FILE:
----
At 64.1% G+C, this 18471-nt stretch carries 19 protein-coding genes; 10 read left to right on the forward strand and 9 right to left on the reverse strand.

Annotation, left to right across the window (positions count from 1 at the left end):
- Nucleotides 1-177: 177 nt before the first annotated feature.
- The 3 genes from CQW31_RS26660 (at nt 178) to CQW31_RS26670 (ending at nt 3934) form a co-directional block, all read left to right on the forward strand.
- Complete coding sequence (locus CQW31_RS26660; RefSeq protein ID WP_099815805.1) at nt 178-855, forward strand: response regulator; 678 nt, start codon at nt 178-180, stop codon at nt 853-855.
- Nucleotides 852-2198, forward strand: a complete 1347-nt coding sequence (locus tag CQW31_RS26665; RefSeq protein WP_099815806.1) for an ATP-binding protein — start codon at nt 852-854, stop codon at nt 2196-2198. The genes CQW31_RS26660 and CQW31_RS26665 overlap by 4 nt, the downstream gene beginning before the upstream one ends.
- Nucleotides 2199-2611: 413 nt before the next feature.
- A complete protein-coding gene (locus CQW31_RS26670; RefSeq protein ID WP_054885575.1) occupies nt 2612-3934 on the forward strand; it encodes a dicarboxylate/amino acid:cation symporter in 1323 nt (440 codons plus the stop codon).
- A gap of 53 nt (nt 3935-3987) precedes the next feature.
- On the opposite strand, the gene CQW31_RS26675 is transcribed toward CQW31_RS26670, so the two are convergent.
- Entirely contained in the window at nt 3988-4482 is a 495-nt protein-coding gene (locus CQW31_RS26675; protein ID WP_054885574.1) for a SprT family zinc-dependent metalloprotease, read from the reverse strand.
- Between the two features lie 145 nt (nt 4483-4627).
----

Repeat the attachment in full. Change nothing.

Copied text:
At 64.1% G+C, this 18471-nt stretch carries 19 protein-coding genes; 10 read left to right on the forward strand and 9 right to left on the reverse strand.

Annotation, left to right across the window (positions count from 1 at the left end):
- Nucleotides 1-177: 177 nt before the first annotated feature.
- The 3 genes from CQW31_RS26660 (at nt 178) to CQW31_RS26670 (ending at nt 3934) form a co-directional block, all read left to right on the forward strand.
- Complete coding sequence (locus CQW31_RS26660; RefSeq protein ID WP_099815805.1) at nt 178-855, forward strand: response regulator; 678 nt, start codon at nt 178-180, stop codon at nt 853-855.
- Nucleotides 852-2198, forward strand: a complete 1347-nt coding sequence (locus tag CQW31_RS26665; RefSeq protein WP_099815806.1) for an ATP-binding protein — start codon at nt 852-854, stop codon at nt 2196-2198. The genes CQW31_RS26660 and CQW31_RS26665 overlap by 4 nt, the downstream gene beginning before the upstream one ends.
- Nucleotides 2199-2611: 413 nt before the next feature.
- A complete protein-coding gene (locus CQW31_RS26670; RefSeq protein ID WP_054885575.1) occupies nt 2612-3934 on the forward strand; it encodes a dicarboxylate/amino acid:cation symporter in 1323 nt (440 codons plus the stop codon).
- A gap of 53 nt (nt 3935-3987) precedes the next feature.
- On the opposite strand, the gene CQW31_RS26675 is transcribed toward CQW31_RS26670, so the two are convergent.
- Entirely contained in the window at nt 3988-4482 is a 495-nt protein-coding gene (locus CQW31_RS26675; protein ID WP_054885574.1) for a SprT family zinc-dependent metalloprotease, read from the reverse strand.
- Between the two features lie 145 nt (nt 4483-4627).